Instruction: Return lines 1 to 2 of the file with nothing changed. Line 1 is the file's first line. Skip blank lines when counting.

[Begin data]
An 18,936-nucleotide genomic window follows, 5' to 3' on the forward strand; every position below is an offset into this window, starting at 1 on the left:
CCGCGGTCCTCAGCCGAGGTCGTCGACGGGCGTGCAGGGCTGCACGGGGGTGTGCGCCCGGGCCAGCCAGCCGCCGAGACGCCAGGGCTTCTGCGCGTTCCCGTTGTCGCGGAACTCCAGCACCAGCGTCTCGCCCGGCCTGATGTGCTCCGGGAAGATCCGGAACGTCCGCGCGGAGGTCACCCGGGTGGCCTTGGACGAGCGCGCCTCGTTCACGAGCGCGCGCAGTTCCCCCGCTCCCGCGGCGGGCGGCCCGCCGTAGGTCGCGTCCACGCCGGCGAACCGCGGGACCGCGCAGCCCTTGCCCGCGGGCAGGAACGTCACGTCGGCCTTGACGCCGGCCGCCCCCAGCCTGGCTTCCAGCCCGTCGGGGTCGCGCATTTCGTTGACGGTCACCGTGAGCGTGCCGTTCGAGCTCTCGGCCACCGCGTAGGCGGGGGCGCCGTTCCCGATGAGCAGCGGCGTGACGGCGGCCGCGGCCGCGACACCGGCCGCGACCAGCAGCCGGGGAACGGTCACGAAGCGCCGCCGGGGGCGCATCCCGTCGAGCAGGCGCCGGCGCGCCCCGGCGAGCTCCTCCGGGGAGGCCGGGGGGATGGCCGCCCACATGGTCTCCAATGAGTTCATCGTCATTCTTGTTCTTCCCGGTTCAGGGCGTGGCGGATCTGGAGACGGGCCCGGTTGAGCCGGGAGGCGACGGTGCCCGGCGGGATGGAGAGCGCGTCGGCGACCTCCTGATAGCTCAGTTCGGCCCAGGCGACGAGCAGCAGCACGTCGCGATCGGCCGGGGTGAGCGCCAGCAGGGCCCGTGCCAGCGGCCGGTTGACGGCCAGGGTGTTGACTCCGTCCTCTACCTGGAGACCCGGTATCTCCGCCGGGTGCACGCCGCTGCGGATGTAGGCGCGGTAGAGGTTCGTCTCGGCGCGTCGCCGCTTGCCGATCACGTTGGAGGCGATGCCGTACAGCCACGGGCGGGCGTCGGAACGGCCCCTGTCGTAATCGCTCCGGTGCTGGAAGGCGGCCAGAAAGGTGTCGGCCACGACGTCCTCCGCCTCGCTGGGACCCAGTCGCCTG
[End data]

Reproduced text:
An 18,936-nucleotide genomic window follows, 5' to 3' on the forward strand; every position below is an offset into this window, starting at 1 on the left:
CCGCGGTCCTCAGCCGAGGTCGTCGACGGGCGTGCAGGGCTGCACGGGGGTGTGCGCCCGGGCCAGCCAGCCGCCGAGACGCCAGGGCTTCTGCGCGTTCCCGTTGTCGCGGAACTCCAGCACCAGCGTCTCGCCCGGCCTGATGTGCTCCGGGAAGATCCGGAACGTCCGCGCGGAGGTCACCCGGGTGGCCTTGGACGAGCGCGCCTCGTTCACGAGCGCGCGCAGTTCCCCCGCTCCCGCGGCGGGCGGCCCGCCGTAGGTCGCGTCCACGCCGGCGAACCGCGGGACCGCGCAGCCCTTGCCCGCGGGCAGGAACGTCACGTCGGCCTTGACGCCGGCCGCCCCCAGCCTGGCTTCCAGCCCGTCGGGGTCGCGCATTTCGTTGACGGTCACCGTGAGCGTGCCGTTCGAGCTCTCGGCCACCGCGTAGGCGGGGGCGCCGTTCCCGATGAGCAGCGGCGTGACGGCGGCCGCGGCCGCGACACCGGCCGCGACCAGCAGCCGGGGAACGGTCACGAAGCGCCGCCGGGGGCGCATCCCGTCGAGCAGGCGCCGGCGCGCCCCGGCGAGCTCCTCCGGGGAGGCCGGGGGGATGGCCGCCCACATGGTCTCCAATGAGTTCATCGTCATTCTTGTTCTTCCCGGTTCAGGGCGTGGCGGATCTGGAGACGGGCCCGGTTGAGCCGGGAGGCGACGGTGCCCGGCGGGATGGAGAGCGCGTCGGCGACCTCCTGATAGCTCAGTTCGGCCCAGGCGACGAGCAGCAGCACGTCGCGATCGGCCGGGGTGAGCGCCAGCAGGGCCCGTGCCAGCGGCCGGTTGACGGCCAGGGTGTTGACTCCGTCCTCTACCTGGAGACCCGGTATCTCCGCCGGGTGCACGCCGCTGCGGATGTAGGCGCGGTAGAGGTTCGTCTCGGCGCGTCGCCGCTTGCCGATCACGTTGGAGGCGATGCCGTACAGCCACGGGCGGGCGTCGGAACGGCCCCTGTCGTAATCGCTCCGGTGCTGGAAGGCGGCCAGAAAGGTGTCGGCCACGACGTCCTCCGCCTCGCTGGGACCCAGTCGCCTG